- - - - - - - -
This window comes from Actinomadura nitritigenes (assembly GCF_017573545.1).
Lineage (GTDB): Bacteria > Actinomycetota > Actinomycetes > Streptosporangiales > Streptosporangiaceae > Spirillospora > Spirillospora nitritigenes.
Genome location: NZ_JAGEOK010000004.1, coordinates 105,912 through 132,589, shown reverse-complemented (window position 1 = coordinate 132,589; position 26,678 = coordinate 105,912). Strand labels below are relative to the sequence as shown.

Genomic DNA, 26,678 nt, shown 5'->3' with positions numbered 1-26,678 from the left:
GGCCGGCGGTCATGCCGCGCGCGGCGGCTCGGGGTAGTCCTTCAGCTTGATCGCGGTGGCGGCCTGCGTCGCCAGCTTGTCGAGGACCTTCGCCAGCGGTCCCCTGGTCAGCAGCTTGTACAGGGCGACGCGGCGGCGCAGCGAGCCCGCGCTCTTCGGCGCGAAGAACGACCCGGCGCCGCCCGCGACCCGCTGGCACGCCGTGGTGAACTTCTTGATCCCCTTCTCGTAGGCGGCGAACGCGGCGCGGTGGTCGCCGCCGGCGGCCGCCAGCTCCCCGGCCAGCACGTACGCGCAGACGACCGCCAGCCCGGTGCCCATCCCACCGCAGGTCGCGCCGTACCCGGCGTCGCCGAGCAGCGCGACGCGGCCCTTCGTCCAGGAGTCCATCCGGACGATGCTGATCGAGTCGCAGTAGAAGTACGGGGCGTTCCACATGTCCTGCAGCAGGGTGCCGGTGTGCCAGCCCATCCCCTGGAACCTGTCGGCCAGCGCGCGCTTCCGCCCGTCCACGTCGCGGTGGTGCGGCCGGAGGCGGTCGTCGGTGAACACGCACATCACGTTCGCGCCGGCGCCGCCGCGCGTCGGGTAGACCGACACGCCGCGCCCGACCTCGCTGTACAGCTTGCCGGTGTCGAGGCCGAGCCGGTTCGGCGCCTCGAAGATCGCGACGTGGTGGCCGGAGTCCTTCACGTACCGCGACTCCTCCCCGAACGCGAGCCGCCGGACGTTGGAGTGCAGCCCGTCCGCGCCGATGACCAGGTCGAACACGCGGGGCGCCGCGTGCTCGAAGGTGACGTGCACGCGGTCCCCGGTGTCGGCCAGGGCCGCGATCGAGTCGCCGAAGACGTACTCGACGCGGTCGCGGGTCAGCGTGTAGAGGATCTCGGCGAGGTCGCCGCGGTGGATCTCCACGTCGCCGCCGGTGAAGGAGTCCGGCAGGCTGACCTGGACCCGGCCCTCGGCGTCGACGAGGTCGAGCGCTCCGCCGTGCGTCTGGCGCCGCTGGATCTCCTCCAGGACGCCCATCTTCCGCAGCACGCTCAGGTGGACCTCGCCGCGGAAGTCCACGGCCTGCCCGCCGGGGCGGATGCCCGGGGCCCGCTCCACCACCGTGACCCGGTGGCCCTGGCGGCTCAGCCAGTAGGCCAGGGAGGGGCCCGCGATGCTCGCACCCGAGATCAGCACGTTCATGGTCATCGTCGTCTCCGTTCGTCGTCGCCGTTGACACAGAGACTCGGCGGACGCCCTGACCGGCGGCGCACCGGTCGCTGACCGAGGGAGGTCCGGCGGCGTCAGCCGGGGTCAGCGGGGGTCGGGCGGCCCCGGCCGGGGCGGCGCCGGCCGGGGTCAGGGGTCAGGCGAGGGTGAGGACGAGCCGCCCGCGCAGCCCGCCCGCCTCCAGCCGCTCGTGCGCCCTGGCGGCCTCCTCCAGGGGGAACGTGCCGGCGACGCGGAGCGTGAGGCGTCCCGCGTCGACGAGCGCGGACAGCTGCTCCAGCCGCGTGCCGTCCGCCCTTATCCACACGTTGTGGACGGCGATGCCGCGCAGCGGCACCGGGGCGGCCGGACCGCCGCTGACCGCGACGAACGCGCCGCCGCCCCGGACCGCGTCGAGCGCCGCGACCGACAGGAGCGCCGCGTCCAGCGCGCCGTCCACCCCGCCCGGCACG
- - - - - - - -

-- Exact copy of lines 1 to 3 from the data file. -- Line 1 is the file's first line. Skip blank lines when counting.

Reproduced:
This window comes from Actinomadura nitritigenes (assembly GCF_017573545.1).
Lineage (GTDB): Bacteria > Actinomycetota > Actinomycetes > Streptosporangiales > Streptosporangiaceae > Spirillospora > Spirillospora nitritigenes.
Genome location: NZ_JAGEOK010000004.1, coordinates 105,912 through 132,589, shown reverse-complemented (window position 1 = coordinate 132,589; position 26,678 = coordinate 105,912). Strand labels below are relative to the sequence as shown.